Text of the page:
You seem to follow a very conservative crowd, that thinks degree = skills. This may be right if you're aspiring to be a new doctor or a lawyer. However that is usually not true in areas such as game development. Of course, as I mentioned in my previous reply, degree is a great addition to your resume and taking a Computer Science class may help you understand a lot - that being said, software development is one of the very few fields that you can enter, simply by learning on your own (just look at how many tutorials and programming books there are on Amazon).
I believe that is the way it should be, and I don't doubt that the higher ups at companies would say that. However, applicants do not exist in a vacuum and it is a highly competitive job market. Large companies such as Valve probably get hundreds of applications a day from all sorts of people, and that is what HR is for. And i'm not sure about Valve, but it is VERY common for them to simply filter out applications without any degree or experience. I dont know of any programmer that would rather be review applications all day rather than...well...programming. So I would believe their is something wrong if the HR department is filled with programmers, they should be reviewing potential hires, not every application.
Appearance is important but if it's related to the position you're applying for. If you wanna be a programmer, they will look at how flexible, intelligent and efficient is your code. The more professional it is, the more it speaks about your experience. Trust me, no one should be judging you for so called "programmer's art". Unless of course, you're applying for a 3D modeler position - but that's another story.
That being said, to speak to OP, not only is your portfolio very confusing to use with it starting on a blank page, the projects that you put on their aren't overly impressive at first glance. Ultimately appearance is everything, and you could definitely use some work with that
Let's stop here and think for a second. It's true that you're in a pool of hundreds of candidates, no one has ever denied it in this conversation. However, because of that simple fact, you should make yourself somehow unique. I'm not quite sure what you expect from college but higher education focuses on giving you a theoretical knowledge. It teaches you universal coding practices and pure concepts. To make it more clear, most of the universities will teach you for example what is OOP and when to use class interfaces instead of inheritance (purely universal concept), however there won't be too much about how to make the most efficient game loop or how to efficiently cache from disk your high quality SFX for PS3, which has somehow limited RAM. In most gaming companies experience > formal education - mainly because game programming is something you have to teach yourself (for the most part).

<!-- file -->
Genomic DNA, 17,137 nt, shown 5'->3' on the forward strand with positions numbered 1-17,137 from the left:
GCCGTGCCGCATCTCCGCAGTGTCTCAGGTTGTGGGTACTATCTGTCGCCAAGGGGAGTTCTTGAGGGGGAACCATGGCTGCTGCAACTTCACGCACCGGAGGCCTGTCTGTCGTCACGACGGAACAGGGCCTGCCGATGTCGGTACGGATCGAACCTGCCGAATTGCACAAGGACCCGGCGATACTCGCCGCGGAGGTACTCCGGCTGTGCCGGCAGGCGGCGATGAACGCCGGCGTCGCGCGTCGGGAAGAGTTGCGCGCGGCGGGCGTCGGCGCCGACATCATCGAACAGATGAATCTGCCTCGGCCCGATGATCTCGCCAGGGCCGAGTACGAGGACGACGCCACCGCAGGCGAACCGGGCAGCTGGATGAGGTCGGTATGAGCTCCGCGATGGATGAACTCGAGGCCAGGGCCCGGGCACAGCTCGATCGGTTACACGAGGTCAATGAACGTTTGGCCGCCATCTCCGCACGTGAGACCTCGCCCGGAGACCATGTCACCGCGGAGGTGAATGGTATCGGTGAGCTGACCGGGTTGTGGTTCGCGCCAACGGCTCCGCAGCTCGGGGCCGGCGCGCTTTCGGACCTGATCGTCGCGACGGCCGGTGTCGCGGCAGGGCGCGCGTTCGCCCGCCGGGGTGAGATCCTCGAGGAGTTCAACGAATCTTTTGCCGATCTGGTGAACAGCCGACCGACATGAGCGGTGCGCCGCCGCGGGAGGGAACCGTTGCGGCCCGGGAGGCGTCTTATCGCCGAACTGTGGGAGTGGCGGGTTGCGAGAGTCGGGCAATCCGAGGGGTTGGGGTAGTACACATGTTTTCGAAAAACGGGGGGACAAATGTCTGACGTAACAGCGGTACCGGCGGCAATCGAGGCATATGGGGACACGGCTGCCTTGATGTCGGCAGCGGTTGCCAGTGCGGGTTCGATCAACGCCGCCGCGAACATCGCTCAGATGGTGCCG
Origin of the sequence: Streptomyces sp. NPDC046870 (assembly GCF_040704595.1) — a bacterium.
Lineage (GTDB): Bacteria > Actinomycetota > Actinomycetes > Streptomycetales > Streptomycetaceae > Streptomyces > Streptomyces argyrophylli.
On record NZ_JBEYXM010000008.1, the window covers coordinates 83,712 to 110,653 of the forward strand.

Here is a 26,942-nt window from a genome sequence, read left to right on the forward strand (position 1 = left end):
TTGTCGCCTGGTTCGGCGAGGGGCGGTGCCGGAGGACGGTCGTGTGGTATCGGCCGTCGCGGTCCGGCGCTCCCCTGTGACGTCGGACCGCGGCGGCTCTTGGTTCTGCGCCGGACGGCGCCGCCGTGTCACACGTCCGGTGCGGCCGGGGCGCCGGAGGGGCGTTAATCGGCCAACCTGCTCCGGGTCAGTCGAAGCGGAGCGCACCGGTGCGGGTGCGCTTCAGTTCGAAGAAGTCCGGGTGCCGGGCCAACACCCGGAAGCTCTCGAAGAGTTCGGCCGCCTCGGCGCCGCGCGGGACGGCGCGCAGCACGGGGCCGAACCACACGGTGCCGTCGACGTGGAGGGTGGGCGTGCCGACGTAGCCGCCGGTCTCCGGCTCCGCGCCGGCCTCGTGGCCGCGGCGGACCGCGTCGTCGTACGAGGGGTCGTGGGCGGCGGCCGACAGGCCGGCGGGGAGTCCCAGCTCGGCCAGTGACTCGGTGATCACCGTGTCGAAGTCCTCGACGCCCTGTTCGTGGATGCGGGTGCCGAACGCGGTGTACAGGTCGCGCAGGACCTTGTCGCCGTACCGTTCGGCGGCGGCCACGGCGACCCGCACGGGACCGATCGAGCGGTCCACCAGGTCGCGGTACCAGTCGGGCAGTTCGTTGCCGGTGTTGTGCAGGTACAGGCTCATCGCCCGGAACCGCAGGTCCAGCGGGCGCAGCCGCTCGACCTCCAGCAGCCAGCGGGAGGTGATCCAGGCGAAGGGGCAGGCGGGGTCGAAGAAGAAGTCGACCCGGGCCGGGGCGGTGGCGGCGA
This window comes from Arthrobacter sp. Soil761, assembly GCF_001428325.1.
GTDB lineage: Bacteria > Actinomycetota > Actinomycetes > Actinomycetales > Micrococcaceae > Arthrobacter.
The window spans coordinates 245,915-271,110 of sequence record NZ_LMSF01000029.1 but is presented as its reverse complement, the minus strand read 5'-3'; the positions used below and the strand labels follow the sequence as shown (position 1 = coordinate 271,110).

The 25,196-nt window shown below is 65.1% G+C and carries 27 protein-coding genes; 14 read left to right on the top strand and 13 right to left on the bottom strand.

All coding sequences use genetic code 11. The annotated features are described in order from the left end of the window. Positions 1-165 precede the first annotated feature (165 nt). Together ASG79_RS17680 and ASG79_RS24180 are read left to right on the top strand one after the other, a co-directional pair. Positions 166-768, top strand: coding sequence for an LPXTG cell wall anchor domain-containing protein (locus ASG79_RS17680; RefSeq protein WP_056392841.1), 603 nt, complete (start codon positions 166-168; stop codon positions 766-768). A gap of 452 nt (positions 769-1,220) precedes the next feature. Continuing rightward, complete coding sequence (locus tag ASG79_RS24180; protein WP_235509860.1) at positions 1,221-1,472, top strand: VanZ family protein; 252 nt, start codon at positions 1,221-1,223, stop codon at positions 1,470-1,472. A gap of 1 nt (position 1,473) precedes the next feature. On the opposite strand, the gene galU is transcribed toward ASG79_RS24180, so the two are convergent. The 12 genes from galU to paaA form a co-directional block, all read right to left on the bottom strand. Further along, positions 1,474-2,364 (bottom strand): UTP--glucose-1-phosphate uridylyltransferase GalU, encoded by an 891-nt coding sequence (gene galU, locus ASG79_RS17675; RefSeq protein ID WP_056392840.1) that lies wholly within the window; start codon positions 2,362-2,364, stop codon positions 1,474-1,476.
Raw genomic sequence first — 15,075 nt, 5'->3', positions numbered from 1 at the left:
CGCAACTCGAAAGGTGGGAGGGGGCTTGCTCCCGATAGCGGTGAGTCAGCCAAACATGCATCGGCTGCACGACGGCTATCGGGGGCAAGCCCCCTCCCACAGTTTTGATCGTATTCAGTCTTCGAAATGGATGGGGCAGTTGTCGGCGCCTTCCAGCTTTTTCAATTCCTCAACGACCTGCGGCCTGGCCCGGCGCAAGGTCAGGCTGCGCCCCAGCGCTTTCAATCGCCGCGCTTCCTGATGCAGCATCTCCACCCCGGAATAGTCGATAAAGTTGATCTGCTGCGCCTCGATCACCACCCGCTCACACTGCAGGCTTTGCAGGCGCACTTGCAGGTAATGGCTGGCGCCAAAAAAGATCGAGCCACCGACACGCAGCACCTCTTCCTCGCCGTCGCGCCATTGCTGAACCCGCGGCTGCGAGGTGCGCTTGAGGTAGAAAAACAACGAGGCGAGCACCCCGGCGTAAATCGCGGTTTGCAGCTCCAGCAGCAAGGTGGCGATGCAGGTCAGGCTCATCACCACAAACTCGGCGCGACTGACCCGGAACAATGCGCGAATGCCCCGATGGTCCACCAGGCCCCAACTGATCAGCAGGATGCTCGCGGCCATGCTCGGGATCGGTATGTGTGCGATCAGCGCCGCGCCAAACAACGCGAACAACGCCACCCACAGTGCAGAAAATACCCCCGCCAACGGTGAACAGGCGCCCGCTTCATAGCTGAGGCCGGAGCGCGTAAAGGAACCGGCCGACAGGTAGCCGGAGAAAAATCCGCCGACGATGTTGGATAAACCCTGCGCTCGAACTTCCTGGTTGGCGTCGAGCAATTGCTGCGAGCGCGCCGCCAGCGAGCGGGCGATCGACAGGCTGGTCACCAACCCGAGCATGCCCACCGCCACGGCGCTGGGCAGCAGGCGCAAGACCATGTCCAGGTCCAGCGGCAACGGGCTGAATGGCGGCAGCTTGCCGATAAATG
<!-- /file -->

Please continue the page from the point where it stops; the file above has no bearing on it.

I guess the biggest thing that you need to remember is that your not in a vacuum, you are in a pool of hundreds of other applicants. You are NOT proving that you can do the job, you are proving that you can do the job better than anybody else. A formal education can supplement the rest of your "package" and prove that you are able to dedicate yourself to something for 4 years (Assuming 4 year degree). Just think if you are hiring, would you rather have someone with no degree and little to no formal experience, or someone With a degree and little experience. I certainly would take someone with a degree
And I'm a second year student of an IT-oriented studyline (developing mobile applications, networking etc) at one of the biggest European universities and I still feel like I need much more stuff to learn, aside from what I get from my school. University is only a couple of hours a day in a classroom of many people when teaching isn't always the most efficient - it doesn't matter whether it's Harvard, Yale or some cheap community college - if you want to make yourself unique, you have to do extra work on your own. The "pool of candidates" you mentioned will be filled with tons of graduates with degrees like yours or even "fancier" but it really isn't enough to say whether you're ready for the work. That's why I said, degree is important but should be treated as an addition to your portfolio - unless you actually make something practical that you can show around and present to people, no one will know of your true skills - university gives you some important insights and teaches theoretical knowledge - your own private work, on the other hand, is how you apply this knowledge in practice and that's how you can make yourself outstanding.
Note however that I am still in High School as well, so all my comments are based of of MY understanding, not how it actually is. What you should be doing right now, is start working as a freelancer and do contract work. Of course this is assuming that you know what you are doing and are good at it. Im not sure exactly what area you are interested in, but if you are intrested in programming, you should have no problem finding work. (I have to actually turn most people away their are so many companies looking for short term engineers).
Summarizing my opinion, if you can get a degree - do it, you can definitely benefit from that. However, it shouldn't be the main point on your resume - do extra work and create a few demos, so you can always prove your practical skills. This can really increase the chances of getting hired. I recommend you to watch the video I posted in another thread. It should give you some more insights on what companies, such as Valve look for.